Inspectors make night visits to California plants
With nearly 11,000 Mw out of service, the California Public Utility Commission and the California Independent System Operator conducted on site plant inspections Wednesday and Tuesday night in an atmosphere one company official likened to a 'drug raid.' Inspectors were checking merchant power electric plants to insure the plants had legitimate reasons to be out of service and were not withholding production to drive up electricity prices.
Ann de Rouffignac
With nearly 11,000 Mw out of service, the California Public Utility Commission and the California Independent System Operator conducted on site plant inspections Wednesday and Tuesday night in an atmosphere one company official likened to a "drug raid."
Inspectors were checking merchant power electric plants to insure the plants had legitimate reasons to be out of service and were not withholding production to drive up electricity prices. State regulators have publicly claimed there is no supply problem in California, prompting the surprise inspections.
Plant outages and lack of imports from the Pacific Northwest have caused the ISO to call a Stage 2 emergency every day this week. Early Thursday morning the California grid operator ordered interruptible customers to begin turning off electricity and appealed to all customers to conserve power. Officials say similar conditions will prevail every hour of the day for the rest of the month as the state teeters on the edge of rolling blackouts.
Weather forecasters are predicting frigid temperatures for this weekend and early next week in the Northwest, causing the Bonneville Power Administration to warn only firm contracts will be honored.
Many merchant plant operators were caught off guard by the inspections. Houston-based Reliant Energy Inc. has 1,000 Mw out of service for scheduled and approved maintenance, 200 Mw out for environmental reasons, and 400 Mw out of service because of a forced outage.
A PUC representative surprised plant personnel at Reliant Energy's merchant plant at Oxnard, Calif., at 9:30 p.m. Tuesday.
�A PUC inspector showed up at the gates unannounced,� says Richard Wheatley, a Reliant spokesman. �The inspector said Gov. Davis had ordered inspections of a list of plants. We were asked to prove that repair work was physically being done.�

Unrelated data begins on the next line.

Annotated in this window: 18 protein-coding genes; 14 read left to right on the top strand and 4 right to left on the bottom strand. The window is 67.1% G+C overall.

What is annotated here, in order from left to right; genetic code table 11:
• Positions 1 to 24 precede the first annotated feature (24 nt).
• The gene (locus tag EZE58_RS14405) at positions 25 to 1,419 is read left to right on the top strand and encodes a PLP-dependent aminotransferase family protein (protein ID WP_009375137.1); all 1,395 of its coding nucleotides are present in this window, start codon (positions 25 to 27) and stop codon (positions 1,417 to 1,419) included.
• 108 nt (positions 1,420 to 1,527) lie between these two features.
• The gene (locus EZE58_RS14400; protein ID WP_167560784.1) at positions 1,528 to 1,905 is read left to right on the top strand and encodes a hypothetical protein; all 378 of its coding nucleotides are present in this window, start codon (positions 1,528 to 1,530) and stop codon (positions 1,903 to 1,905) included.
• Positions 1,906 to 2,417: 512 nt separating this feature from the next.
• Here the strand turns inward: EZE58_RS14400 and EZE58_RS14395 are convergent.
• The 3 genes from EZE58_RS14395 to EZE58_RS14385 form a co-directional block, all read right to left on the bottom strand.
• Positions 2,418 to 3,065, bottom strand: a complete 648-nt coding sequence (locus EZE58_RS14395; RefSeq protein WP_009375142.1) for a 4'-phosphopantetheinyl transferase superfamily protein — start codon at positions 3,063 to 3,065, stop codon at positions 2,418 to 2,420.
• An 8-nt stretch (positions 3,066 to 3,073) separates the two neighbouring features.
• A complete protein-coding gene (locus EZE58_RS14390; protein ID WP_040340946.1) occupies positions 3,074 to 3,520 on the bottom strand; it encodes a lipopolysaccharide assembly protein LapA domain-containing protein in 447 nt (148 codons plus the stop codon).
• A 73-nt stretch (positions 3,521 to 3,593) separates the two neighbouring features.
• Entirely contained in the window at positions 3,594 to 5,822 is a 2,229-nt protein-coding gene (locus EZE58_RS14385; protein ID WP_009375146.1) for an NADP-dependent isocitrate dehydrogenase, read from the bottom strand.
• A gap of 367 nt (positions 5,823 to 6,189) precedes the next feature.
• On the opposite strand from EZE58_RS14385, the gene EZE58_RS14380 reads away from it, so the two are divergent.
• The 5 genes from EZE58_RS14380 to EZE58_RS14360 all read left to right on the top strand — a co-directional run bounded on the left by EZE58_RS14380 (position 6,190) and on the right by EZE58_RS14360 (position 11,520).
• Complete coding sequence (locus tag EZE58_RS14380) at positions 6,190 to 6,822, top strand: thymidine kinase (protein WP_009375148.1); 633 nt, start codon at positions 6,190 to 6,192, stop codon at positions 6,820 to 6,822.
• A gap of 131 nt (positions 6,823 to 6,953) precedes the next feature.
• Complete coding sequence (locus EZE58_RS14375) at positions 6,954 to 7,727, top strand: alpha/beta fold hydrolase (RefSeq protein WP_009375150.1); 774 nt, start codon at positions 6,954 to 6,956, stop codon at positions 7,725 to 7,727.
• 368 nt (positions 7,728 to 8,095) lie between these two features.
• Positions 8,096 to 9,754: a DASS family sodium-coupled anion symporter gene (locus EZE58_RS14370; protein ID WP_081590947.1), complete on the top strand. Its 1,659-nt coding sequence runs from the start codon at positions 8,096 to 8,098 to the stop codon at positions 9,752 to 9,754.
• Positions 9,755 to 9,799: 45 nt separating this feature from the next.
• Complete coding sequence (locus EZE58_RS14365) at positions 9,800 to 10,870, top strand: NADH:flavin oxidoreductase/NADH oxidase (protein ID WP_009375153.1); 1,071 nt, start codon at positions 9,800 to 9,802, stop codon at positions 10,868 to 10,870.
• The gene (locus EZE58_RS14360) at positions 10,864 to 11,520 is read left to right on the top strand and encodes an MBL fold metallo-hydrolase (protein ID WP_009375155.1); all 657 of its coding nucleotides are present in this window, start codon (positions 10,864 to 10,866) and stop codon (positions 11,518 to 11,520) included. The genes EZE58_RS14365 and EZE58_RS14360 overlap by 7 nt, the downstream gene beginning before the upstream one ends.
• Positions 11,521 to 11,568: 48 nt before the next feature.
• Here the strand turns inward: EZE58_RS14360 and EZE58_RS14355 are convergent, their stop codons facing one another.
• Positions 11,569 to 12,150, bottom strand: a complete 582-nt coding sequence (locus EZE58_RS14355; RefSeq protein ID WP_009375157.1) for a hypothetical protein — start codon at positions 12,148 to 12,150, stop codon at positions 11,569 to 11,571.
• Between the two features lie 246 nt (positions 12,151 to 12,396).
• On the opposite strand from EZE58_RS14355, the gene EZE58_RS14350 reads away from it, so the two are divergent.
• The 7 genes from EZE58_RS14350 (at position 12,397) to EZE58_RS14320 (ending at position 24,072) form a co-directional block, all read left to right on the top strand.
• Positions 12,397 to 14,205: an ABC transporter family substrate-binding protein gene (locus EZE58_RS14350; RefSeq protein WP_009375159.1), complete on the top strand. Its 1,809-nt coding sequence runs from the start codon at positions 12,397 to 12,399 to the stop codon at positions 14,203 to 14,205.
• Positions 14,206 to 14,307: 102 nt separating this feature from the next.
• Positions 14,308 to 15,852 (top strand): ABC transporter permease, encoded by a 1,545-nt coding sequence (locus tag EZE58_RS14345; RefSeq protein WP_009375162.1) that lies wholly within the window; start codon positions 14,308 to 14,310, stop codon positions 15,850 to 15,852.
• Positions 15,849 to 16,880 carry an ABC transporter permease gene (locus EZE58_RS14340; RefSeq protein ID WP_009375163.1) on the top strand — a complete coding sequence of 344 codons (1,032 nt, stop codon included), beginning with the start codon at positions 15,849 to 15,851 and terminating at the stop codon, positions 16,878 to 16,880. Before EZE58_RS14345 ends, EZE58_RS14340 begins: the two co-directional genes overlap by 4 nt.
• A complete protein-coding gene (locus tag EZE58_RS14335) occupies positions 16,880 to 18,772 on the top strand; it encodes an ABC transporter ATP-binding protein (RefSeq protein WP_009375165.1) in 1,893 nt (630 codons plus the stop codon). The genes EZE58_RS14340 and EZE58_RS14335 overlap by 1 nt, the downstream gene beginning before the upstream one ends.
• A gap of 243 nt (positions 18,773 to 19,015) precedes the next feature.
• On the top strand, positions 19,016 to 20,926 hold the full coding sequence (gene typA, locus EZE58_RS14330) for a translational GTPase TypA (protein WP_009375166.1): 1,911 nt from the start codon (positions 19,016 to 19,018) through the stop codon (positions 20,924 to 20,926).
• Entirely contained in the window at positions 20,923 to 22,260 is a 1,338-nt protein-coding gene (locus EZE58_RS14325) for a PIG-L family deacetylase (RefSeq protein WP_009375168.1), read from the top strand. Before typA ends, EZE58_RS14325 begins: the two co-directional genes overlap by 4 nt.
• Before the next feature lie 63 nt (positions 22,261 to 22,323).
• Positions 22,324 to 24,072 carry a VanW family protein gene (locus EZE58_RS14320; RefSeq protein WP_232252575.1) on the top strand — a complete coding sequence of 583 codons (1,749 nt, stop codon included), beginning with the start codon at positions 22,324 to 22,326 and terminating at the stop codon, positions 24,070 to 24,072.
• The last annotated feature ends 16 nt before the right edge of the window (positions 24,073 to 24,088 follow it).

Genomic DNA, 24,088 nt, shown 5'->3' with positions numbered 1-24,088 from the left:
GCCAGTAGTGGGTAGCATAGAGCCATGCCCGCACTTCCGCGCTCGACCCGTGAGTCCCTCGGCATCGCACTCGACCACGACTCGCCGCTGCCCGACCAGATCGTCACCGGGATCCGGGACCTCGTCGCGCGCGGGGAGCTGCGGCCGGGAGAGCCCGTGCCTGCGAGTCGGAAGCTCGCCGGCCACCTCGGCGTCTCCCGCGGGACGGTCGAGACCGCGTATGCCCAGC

Wheatley said the company went the extra mile to keep the plants up and operating during the summer, but "there comes a time when you have to fix them.�
He call the timing of the inspection perplexing.
�We�re mystified why they carried it out in the middle of the night like a drug raid,� he says. �Why would any generator deliberately withhold power in California when the FERC (Federal Energy Regulatory Commission) has the state under a microscope. It would invite all sorts of litigation and onerous reregulation.�
Other merchant plant operators reported similar experiences.
Duke Energy North American, a unit of Duke Energy Corp., received a visit Wednesday morning from a PUC staffer to verify one unit is being retrofitted with emissions control devices and another is down for environmental reasons.
�We welcomed the inspector to look at the plants. But this wasn�t a regular part of our work day,� says Tom Williams, spokesman for Duke Energy in California.
Duke also owns a 222 Mw plant with a 1,200 heat rate that is uneconomical to operate at current gas prices. Gas prices bounced above $40/Mmbtu Wednesday.
�This plant is down because of the market,� says Williams. �It�s not in our business plan to operate at a loss.� Duke's other California merchant plants hedged gas supplies in the forward market and are running, he says.
Ruptured boiler tube
Late on Tuesday night, inspectors appeared at the gates of Southern Energy Inc.�s Pittsburgh plant in San Francisco and spent 4 hours reviewing records and examining a ruptured boiler tube, says Chuck Griffin, spokesman for Southern Energy. The five unit, 1000 Mw plant is completely down for maintenance and repairs. Griffin says some of the boilers are 50 years old.
�Some units are down because of a rupture in the boiler tubes," he says. "It was dangerous to run the units. �We ran that plant flat out during the summer."
Southern had no problem allowing the inspectors to take a look, he says. Southern also offered records to the inspectors.
�We think this is a good thing,� he says. �We have nothing to hide. Maybe they will develop a clearer understanding of what�s going on."
Inspectors also visited AES Corp.�s plants in southern California. The company has 2,000 Mw out of service because of emission compliance issues. But another 2,000 Mw is up and running.
�It�s no secret that we are being investigated by the South Coast Air Quality people for Nox emissions,� says Aaron Thomas, spokesman for AES Pacific, a unit of AES Corp. �The rationale for inspecting us is not clear.�
Dynegy Corp.�s power plant at El Segundo in the Los Angeles Basin was also visited by inspectors on Tuesday night. Two of the four units are down.
�One is down for scheduled maintenance and the other is down for a forced outage,� says Steve Stengle, spokesman for Dynegy.
The 300 Mw unit is down because of problems with the feed water pumps.
�It�s too dangerous to operate it,� says Stengle. �We have paid an expedited fee to our vendors to get this thing running as quick as possible.�
The PUC is still not convinced though.
�We�re not finished with it yet,� says Armando Rendon, spokesman for the PUC. �We are not ready to make a determination.�